Eyeing the doughnuts your co-worker brought to the office today? Think about this before you indulge: If Americans continue to gain weight at the current rate, half our population will be obese by 2030. Projections stand at 7.8 million more people with diabetes, 6.8 million who suffer from heart disease and stroke, over half a million new cancer cases, and a national health care bill increased by $66 billion a year, according to a report in The Lancet.
With one-third of the U.S. currently classified as obese, our health care system already feels the strain. In an ABC News article covering the report, Dr. Ken Fujioka, director of the Center for Weight Management at the Scripps Clinic in San Diego, claimed that wait-lists for obesity clinics are now three months long—and growing.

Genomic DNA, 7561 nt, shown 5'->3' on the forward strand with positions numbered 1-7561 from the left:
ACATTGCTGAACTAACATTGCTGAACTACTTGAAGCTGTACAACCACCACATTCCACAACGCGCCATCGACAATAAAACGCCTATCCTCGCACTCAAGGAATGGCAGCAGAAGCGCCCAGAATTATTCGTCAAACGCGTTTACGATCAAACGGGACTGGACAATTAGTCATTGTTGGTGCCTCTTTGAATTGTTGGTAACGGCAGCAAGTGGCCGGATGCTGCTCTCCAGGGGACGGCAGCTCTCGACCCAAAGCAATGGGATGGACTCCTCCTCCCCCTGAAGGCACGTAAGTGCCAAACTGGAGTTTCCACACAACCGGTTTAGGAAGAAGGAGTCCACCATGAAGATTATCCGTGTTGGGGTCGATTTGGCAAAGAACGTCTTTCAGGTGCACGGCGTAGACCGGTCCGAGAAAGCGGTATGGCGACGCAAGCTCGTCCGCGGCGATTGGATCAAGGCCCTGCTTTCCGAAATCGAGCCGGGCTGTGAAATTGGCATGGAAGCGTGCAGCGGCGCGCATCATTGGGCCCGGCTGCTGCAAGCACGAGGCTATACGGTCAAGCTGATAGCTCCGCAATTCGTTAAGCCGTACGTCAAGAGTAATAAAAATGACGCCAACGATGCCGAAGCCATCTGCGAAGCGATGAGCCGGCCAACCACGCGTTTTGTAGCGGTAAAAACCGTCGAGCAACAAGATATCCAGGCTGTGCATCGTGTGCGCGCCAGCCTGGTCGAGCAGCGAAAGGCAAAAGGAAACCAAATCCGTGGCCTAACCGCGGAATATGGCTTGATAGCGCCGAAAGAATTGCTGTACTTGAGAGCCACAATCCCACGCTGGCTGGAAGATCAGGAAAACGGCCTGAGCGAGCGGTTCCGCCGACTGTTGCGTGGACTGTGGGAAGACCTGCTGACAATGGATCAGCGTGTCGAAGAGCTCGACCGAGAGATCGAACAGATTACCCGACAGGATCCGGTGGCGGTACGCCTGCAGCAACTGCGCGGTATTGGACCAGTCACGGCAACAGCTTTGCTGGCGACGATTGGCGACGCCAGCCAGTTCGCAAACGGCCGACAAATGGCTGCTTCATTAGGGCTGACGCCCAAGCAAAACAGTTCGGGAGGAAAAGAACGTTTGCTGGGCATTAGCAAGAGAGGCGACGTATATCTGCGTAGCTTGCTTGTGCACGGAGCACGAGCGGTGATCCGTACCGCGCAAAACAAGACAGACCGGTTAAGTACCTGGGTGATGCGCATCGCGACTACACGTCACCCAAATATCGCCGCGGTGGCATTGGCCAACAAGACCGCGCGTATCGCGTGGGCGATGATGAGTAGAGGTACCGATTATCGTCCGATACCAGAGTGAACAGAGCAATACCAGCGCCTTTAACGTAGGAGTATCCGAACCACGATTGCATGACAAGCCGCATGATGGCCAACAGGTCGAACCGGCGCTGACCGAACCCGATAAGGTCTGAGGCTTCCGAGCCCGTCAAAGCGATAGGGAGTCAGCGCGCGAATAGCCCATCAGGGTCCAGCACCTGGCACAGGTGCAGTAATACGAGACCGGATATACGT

“We’re having trouble keeping up,” Fujioka said. “On the front lines, it’s just frightening.”
He and other health care professionals are calling for public policies that curb sales of unhealthy foods, and community efforts, such as reinstating PE in schools, and individual changes in lifestyle, like eating breakfast, keeping a low-fat diet, going for walks, and watching less TV.
These simple solutions could make a big difference. The article claims that if every obese person brought their body mass index down by just one percent, “as many as 2.4 million diabetes cases, 1.7 million cases of heart disease and stroke, and 127,000 cancer cases could be prevented.”
Still want that doughnut?